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Slovenia’s ESS pioneer NGEN sees opportunity from grid-scale to far beyond


Officially inaugurated a few weeks ago in Slovenia, the first Tesla Powerpack installation in the Balkans took just a few months from April to August to construct, the company behind the project has said. reported on the official switch-on of the 12.6MW / 22MWh lithium-ion battery system last week, by locally-headquartered technology company NGEN. The company was founded by entrepreneurs Roman Bernard and Damian Merlak and proclaims itself to be “entering the European market with new technological solutions for the power sector,” and offering “fully automated systems for ancillary services and advanced solutions to lower the imbalances in the electricity market.”

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Company PR spokesperson Mirjam Bernard told that the battery energy storage system (BESS) “will be used for balancing the electricity grid’s frequency, lowering the balance groups imbalances and offering flexibility support to other energy market participants, especially bigger consumers.”

Completed and commissioned, with another BESS to come online in a few months. Image: NGEN.

Frequency control Europe

The idea for the latest project, which is in north-west Slovenia, began in 2015, Bernard said, became “fully developed at the beginning of 2018” with NGEN then incorporated as a company mid-2018”. From there, construction work began in April this year and the first operating tests done before the end of August.

NGEN said that the project should enable the integration of dozens of megawatts of renewables in the region. It should also help lay a pathway for effective frequency regulation at 50Hz in the European grid, from the Iberian Peninsula to northern Scandinavia, providing services traditionally delivered by conventional power plants.

“Constant changes in power generation to follow transmission system operator (TSO) requests is causing them [conventional generators] higher maintenance costs, plus lowering their efficiency.”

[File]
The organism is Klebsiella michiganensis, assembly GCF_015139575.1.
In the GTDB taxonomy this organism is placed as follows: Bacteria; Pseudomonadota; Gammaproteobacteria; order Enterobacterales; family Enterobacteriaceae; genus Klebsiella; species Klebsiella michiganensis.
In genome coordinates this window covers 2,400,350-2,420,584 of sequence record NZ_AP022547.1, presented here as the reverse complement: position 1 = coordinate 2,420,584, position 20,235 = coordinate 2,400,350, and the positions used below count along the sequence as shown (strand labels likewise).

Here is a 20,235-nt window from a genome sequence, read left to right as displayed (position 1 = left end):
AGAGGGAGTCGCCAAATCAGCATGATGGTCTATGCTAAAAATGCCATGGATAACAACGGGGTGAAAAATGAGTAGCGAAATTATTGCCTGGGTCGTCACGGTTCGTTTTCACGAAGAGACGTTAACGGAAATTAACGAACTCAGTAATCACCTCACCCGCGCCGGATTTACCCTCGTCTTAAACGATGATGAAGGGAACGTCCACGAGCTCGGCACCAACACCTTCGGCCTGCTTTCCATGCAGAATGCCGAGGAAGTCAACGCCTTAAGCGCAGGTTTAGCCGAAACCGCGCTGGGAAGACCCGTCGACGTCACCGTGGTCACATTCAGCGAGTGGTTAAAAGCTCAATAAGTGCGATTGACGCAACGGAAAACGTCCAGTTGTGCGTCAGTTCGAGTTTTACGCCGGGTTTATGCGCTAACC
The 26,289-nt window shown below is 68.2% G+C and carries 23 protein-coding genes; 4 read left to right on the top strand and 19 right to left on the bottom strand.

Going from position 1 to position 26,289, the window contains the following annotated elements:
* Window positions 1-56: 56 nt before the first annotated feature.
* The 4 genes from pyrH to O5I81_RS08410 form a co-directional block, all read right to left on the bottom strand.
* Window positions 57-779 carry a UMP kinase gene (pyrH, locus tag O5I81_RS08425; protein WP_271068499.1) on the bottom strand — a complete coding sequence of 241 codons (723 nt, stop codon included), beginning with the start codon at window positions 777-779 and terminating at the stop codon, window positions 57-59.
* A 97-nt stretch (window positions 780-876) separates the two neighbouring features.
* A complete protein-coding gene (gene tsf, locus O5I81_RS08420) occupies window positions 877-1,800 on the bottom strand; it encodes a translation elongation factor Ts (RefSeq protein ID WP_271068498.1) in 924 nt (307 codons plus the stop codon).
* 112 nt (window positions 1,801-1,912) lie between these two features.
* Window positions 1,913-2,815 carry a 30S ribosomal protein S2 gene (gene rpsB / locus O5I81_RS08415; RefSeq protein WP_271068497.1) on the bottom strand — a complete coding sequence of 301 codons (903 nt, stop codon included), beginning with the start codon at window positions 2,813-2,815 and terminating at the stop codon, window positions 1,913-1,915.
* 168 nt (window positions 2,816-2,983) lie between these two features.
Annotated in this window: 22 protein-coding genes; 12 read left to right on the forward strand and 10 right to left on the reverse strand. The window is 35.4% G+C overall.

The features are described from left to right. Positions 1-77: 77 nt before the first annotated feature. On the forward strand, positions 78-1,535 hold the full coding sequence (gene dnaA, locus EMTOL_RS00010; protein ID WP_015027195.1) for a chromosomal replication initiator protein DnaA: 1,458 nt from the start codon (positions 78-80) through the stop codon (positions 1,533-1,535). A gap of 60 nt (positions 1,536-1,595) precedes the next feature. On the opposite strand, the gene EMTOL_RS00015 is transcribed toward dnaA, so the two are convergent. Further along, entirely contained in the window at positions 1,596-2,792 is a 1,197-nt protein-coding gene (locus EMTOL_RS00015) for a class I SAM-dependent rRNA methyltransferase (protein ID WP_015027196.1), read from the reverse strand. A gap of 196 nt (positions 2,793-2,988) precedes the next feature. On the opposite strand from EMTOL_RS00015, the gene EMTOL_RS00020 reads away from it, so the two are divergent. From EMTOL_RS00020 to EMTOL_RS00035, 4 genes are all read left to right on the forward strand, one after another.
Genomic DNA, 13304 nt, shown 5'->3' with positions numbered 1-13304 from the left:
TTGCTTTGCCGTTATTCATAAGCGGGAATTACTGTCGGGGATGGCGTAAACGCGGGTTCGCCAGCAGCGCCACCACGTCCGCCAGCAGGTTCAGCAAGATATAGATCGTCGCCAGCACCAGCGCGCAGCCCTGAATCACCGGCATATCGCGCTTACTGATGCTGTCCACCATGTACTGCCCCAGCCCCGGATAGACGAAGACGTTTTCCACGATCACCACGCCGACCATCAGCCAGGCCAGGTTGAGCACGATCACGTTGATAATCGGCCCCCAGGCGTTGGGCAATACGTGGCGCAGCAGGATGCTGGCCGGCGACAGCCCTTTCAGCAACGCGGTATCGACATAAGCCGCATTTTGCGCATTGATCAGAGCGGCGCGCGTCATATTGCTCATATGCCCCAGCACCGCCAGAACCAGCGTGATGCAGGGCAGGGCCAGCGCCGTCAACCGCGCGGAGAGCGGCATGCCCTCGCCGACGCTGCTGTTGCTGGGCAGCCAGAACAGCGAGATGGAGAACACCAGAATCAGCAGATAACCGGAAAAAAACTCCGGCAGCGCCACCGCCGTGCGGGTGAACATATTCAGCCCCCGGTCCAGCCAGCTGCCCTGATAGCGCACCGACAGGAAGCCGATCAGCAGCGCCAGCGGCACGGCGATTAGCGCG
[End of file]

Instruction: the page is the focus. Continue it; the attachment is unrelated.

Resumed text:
“Running at full power would result in bigger revenue streams. BESS on the other hand are much more flexible; constant changing in power in/output is not harming their lifespan nor increasing the maintenance costs,” Bernard said. 

22MWh of Tesla Powerpacks are laid out at the site. Image: NGEN

In addition to promising that NGEN’s next BESS project in Slovenia will be completed within eight months from now, the company is also looking for opportunities to help others with their own battery projects, offering assistance with installation, control and technical support and other aspects of project execution or operation. NGEN is also arguing strongly for increased decentralisation of energy networks.

“Power grids today are centralised. Faults on the transmission grid could cause a blackout not only in the country where it occurred but in the whole of Europe. To prevent that from happening power grids need to be transformed,” Mirjam Bernard said.

“Small standalone microgrids need to be built with power generation and storage. In case of a fault only one microgrid would fall out – not affecting others or even the whole grid. Decentralisation also enables greater control in communities over the sources of the energy they consume, offering revenue opportunities and a way to provide backup power to the national grid. Localised power is often renewable, helping cut carbon emissions, too.”

While NGEN used Tesla Powerpacks to meet the project’s battery requirements NGEN itself developed the software for controlling the assets. The company also offers “automated trading on power exchanges” to its clients, whereby “AI-powered machine-learning software is used to sell excess electricity production capacities to others in need.”

Finally, the company is also looking behind-the-meter, “developing and has solutions which will enable every household to participate in the balancing market, lowering their electricity costs and generating additional revenue streams for home storage system owners”.

The project, in north-west Slovenia, required a total investment of around €15 million (US$16.71 million). Image: NGEN.

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